If you put yourself into the shoes of a woman in search of a pregnancy-safe self-tanner, you’ll probably agree she sees pregnancy as a unique phase of her life that calls for just a bit more care in what she puts into and onto her body—even if she’s not yet or never will become a full-blown clean beauty aficionado.
She might think some or most self-tanners aren’t inherently pregnancy-safe and so is looking for alternatives.
She’s also a minority, since less than 10% of online searches for self-tanner are done to find one that’s prego-friendly.
Coco & Eve says its Bali Bronzing Foam fits the bill. But does it?
Yes and no. It’s complicated.
(DHA, the active ingredient in topical self-tanners, is colorless. Some of your ‘natural’ bronzing will come from synthetic color dyes.)
Uncharted Waters: The Search for Pregnancy-Safe Cosmetics
For many women, pregnancy will be the very first time they start searching for “safer cosmetics.” (Congrats if that’s you, btw.)
But U.S. law doesn’t require FDA approval of cosmetics, their labels, or even their ingredients before those cosmetics end up right next to your positive pregnancy test or your prenatal vitamins.
Nor do laws or FDA regulations define what a “sunless tanner” or “bronzer” is, let alone what “pregnancy-safe” means.
The FDA says pregnancy is a “time for special caution” but that if pregnant women have cosmetic and ingredient concerns they should contact their health care provider.
Thus undefined, with a few exceptions, the classification, claims, and labeling of “pregnancy-safe” cosmetics essentially comes down to what companies can convince pregnant women to buy.
Pregnancy-Safe? Coco & Eve Ingredients of Interest
According to some sources, three ingredients in Coco & Eve’s Sunny Honey Bali Bronzing Foam are unsafe for use during pregnancy.
Coco & Eve Self-Tan Ingredient “…may cause harm to a fetus during pregnancy.” (Butylphenyl Methylpropional)
According to an April 2021 report, butylphenyl methylpropional “may cause harm to a fetus during pregnancy and could affect fertility,” and the European Union has it classified as a reproductive toxin. (There’s that word toxin again, as in, Coco & Eve “contains zero toxins.”)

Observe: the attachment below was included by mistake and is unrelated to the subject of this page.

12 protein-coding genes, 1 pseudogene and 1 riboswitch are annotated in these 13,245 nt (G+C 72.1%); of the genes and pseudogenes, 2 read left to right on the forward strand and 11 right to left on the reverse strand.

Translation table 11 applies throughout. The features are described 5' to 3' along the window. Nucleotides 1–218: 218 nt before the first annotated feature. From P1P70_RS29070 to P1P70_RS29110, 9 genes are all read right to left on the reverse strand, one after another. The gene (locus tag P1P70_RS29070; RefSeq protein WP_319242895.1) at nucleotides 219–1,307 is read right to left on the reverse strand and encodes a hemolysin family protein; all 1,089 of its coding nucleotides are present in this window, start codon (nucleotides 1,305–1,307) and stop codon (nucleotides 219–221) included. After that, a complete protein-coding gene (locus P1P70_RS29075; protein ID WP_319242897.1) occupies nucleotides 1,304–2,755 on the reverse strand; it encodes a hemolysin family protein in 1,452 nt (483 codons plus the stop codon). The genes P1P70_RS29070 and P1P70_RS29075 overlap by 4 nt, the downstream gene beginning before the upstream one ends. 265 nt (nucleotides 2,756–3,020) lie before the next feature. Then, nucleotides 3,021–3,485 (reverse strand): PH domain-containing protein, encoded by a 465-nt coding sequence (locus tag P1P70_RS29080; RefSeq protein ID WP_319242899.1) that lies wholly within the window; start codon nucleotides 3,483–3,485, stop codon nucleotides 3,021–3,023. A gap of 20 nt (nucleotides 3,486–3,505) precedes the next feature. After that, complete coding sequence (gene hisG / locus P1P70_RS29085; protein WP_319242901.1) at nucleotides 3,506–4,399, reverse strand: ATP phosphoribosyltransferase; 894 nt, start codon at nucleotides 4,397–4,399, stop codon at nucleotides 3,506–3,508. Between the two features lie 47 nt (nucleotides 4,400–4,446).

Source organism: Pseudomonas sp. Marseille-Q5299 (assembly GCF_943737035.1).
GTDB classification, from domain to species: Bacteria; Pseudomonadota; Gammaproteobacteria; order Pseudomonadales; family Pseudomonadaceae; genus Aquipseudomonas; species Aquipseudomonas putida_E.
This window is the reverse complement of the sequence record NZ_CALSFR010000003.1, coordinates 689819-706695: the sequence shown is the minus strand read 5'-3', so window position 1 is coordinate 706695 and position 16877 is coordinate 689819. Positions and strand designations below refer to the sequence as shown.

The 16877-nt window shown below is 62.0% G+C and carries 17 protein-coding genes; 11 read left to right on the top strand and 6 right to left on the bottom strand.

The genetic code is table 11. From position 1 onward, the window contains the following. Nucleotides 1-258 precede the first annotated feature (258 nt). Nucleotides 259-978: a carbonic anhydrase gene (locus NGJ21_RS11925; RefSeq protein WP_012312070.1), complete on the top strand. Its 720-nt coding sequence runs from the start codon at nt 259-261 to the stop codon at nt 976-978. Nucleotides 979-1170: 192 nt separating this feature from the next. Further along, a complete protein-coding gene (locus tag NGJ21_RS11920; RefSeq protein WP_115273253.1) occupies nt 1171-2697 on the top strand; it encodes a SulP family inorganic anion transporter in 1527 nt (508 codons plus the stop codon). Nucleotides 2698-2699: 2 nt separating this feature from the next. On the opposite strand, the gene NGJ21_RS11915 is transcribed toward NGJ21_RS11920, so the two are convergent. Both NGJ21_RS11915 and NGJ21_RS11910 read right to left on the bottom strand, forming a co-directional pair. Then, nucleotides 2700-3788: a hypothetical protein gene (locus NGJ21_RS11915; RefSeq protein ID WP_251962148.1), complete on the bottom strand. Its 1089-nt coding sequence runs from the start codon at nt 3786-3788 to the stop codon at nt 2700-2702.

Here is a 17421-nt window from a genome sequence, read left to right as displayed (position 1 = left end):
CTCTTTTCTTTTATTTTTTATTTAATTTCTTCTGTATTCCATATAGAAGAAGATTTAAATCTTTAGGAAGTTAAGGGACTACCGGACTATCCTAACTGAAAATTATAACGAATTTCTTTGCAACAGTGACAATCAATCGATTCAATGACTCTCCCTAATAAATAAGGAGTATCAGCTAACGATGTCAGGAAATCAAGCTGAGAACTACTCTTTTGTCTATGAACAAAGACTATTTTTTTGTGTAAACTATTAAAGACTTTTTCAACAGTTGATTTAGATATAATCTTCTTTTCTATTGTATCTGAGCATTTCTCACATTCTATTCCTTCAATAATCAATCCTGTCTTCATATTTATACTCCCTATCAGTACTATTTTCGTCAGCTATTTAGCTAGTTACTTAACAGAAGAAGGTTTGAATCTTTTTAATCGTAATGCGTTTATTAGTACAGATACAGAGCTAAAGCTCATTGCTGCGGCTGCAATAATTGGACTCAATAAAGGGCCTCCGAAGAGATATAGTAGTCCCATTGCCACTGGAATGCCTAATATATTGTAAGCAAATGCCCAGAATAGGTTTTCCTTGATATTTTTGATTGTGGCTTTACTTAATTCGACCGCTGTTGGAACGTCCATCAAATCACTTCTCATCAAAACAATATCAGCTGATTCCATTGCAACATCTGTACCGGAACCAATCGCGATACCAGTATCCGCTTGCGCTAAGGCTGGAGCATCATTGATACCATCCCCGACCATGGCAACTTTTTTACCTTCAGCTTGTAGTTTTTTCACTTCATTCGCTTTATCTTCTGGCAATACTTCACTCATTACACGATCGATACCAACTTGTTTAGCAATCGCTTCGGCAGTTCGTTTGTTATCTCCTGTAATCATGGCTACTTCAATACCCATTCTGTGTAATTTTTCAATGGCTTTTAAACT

Coco & Eve Self-Tan Ingredient “…should be avoided during pregnancy.” (Limonene)
A July 2015 peer-reviewed study out of the University of Szeged in Hungary concluded that it was possible that “limonene-containing products increase the pregnant uterus contractility,” thus “their use should be avoided during pregnancy.”
Coco & Eve Self-Tan Ingredient “…should be avoided during pregnancy.” (Fragrance/Phthalates)
Dr. Claire McCarthy, a primary care pediatrician and Assistant Professor of Pediatrics at Harvard Medical School, says pregnant women should probably “Avoid anything with fragrance in it, as phthalates are commonly used in making fragrances.”
“The risks of phthalates, though, begin before birth,” she writes. ”A study showed that children whose mothers were exposed to phthalates during pregnancy were more likely to have problems with motor skills, the skills that we use not just in sports but also in everyday activities, and another showed that the children of mothers exposed during pregnancy had problems with language development.”
Other ingredients in the product that could call for caution during pregnancy include the three synthetic—not natural, as implied by “100% natural”—FD&C color dyes, benzyl alcohol and benzyl salicylate, and coumarin.
Fragrance, Coco & Eve’s eighth most prevalent ingredient, is a toxin, and since companies produce perfectly fine products without it and the other chemicals covered here, these statements appear inaccurate at best:
- “Zero toxins”
- “Zero nasties”
- “Free from unnecessary nasties”
- “Organic sunless self-tanning lotion”
- “All natural”
Again, the odds of anything negative actually occurring are extremely low, but if you’re looking for the cleanest self-tanner, it isn’t Coco & Eve’s.
And while not all derms roll down the clean beauty aisle, there are many who do at least adopt and advocate a fragrance-free approach, pregnant or not.
What Derms & MDs Say
Spend an obsessive number of hours reading and listening to licensed derms and MDs and you’ll eventually arrive at something like this:
- Always talk to your own healthcare provider (though the advising derm/MD is a licensed expert, they’re not your attending OB/GYN, and every patient and pregnancy is different.)
- We have too little data and studies to really say, and doing studies on pregnant women is unethical.
- We avoid what we do avoid mostly out of an abundance of caution—most topical contraindications are based on large-dose animal studies, and systemic absorption at rates that high is very unlikely to occur with intermittent topical application.